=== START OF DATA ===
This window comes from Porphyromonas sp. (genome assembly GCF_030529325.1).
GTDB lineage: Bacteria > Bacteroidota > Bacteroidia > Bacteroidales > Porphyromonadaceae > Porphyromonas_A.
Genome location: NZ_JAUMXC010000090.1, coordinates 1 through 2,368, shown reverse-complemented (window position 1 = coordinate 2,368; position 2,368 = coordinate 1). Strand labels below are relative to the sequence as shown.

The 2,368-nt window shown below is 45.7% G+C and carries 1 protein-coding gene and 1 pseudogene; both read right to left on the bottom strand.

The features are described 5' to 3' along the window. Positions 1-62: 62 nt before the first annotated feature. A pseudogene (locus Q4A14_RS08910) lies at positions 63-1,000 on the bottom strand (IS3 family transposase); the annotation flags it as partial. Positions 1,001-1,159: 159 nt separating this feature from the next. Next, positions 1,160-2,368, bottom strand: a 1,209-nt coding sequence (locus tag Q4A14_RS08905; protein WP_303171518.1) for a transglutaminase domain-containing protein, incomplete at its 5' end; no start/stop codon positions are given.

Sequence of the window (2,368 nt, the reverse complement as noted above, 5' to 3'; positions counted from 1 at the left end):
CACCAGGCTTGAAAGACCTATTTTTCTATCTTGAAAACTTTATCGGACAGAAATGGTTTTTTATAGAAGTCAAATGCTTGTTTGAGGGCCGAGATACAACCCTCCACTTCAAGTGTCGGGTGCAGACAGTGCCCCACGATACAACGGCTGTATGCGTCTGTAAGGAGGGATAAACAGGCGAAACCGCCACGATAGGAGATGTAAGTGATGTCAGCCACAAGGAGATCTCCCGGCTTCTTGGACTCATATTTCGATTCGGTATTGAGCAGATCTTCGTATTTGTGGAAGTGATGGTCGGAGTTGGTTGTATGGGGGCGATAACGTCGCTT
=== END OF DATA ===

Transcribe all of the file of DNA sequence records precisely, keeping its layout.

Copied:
This window comes from Porphyromonas sp. (genome assembly GCF_030529325.1).
GTDB lineage: Bacteria > Bacteroidota > Bacteroidia > Bacteroidales > Porphyromonadaceae > Porphyromonas_A.
Genome location: NZ_JAUMXC010000090.1, coordinates 1 through 2,368, shown reverse-complemented (window position 1 = coordinate 2,368; position 2,368 = coordinate 1). Strand labels below are relative to the sequence as shown.

The 2,368-nt window shown below is 45.7% G+C and carries 1 protein-coding gene and 1 pseudogene; both read right to left on the bottom strand.

The features are described 5' to 3' along the window. Positions 1-62: 62 nt before the first annotated feature. A pseudogene (locus Q4A14_RS08910) lies at positions 63-1,000 on the bottom strand (IS3 family transposase); the annotation flags it as partial. Positions 1,001-1,159: 159 nt separating this feature from the next. Next, positions 1,160-2,368, bottom strand: a 1,209-nt coding sequence (locus tag Q4A14_RS08905; protein WP_303171518.1) for a transglutaminase domain-containing protein, incomplete at its 5' end; no start/stop codon positions are given.

Sequence of the window (2,368 nt, the reverse complement as noted above, 5' to 3'; positions counted from 1 at the left end):
CACCAGGCTTGAAAGACCTATTTTTCTATCTTGAAAACTTTATCGGACAGAAATGGTTTTTTATAGAAGTCAAATGCTTGTTTGAGGGCCGAGATACAACCCTCCACTTCAAGTGTCGGGTGCAGACAGTGCCCCACGATACAACGGCTGTATGCGTCTGTAAGGAGGGATAAACAGGCGAAACCGCCACGATAGGAGATGTAAGTGATGTCAGCCACAAGGAGATCTCCCGGCTTCTTGGACTCATATTTCGATTCGGTATTGAGCAGATCTTCGTATTTGTGGAAGTGATGGTCGGAGTTGGTTGTATGGGGGCGATAACGTCGCTT